Q. Is depression just a “normal” part of aging?
There are a lot of problems to face as you get older. There are losses of all kinds that can get you down. And feeling blue for a while is a normal part of living at any age.
But, unrelenting depression is not normal. If you feel this way, you should seek medical attention. Most people get better if they treat their depression.
There are many causes of depression. Some of them are the natural consequences of being older: a health crisis or death, the loss of physical or mental capacities, or being a stressed-out caregiver.
Seniors usually rebound from a period of sadness. However, if you are suffering from “clinical depression” and don’t get help, your symptoms might last months, or even years.
The following are common signs of depression. If you have several of these, and they last for more than two weeks, get treatment: anxiety, fatigue, loss of interest or pleasure, sleep problems, eating too much or too little, abnormal crying, aches that can’t be treated successfully, diminished concentration or memory, irritability, thoughts of death or suicide, and feelings of despair, guilt and being worthless.
Depression is a serious illness. It can lead to suicide. Don’t waste time; find help.
Start with your family doctor. The doctor should check to see if your depression could be caused by a health problem (such as hypothyroidism or vitamin B12 deficiency) or a medicine you are taking.
After a complete exam, your doctor may suggest you talk to a social worker, mental health counselor, psychologist, or psychiatrist. Doctors specially trained to treat depression in older people are called “geriatric psychiatrists.”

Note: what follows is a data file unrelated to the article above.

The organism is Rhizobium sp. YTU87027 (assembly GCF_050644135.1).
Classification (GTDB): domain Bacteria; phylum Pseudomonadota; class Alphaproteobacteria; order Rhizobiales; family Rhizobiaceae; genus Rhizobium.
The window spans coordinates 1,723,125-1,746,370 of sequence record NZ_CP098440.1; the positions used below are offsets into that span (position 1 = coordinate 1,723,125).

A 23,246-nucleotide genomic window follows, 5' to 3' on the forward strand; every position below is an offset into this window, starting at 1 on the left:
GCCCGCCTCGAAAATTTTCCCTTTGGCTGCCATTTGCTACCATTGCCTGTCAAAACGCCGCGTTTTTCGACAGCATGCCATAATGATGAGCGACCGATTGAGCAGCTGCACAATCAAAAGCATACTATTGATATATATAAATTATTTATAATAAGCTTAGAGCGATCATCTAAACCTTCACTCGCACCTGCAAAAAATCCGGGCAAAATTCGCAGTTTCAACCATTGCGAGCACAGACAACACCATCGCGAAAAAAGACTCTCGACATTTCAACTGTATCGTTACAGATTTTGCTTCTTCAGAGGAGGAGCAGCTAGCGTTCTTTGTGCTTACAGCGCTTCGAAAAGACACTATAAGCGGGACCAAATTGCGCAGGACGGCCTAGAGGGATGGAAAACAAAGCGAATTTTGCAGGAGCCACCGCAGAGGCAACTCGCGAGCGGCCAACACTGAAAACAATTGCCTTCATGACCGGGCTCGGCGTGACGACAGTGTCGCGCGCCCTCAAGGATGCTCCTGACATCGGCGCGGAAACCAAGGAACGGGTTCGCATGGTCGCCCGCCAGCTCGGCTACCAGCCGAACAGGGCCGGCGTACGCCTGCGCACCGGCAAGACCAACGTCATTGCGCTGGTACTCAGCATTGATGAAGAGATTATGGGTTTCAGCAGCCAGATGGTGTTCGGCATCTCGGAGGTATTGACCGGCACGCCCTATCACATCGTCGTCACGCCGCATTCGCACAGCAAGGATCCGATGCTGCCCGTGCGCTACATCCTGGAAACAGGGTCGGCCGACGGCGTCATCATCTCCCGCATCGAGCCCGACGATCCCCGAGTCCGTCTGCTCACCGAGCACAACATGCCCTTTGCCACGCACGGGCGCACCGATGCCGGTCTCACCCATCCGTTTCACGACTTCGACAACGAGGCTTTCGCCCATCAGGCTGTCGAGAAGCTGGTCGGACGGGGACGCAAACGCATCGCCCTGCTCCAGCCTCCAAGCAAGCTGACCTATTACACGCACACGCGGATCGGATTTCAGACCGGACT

Support groups can provide new coping skills or social support if you are dealing with a major life change. A doctor might suggest that you go to a local senior center, volunteer service, or nutrition program. Several kinds of talk therapies work well.
Antidepressant drugs can help. These medications can improve your mood, sleep, appetite, and concentration.
Electroconvulsive therapy (ECT) is an option. It may be recommended when medicines can’t be tolerated or when a quick response is needed.
What can be done to lower the risk of depression?
Nurture your family ties and friendships; they are your lifelines. Hobbies keep your mind and body active. Exercise is a mood-elevator. Eat a balanced diet. Get outdoors to absorb sunlight and breathe fresh air. Take naps.
Remember, with treatment, most people will find positive thoughts gradually replacing negative thoughts. And you can help this process by catching yourself when you are dwelling on the negative and shifting gears to sunnier thoughts.
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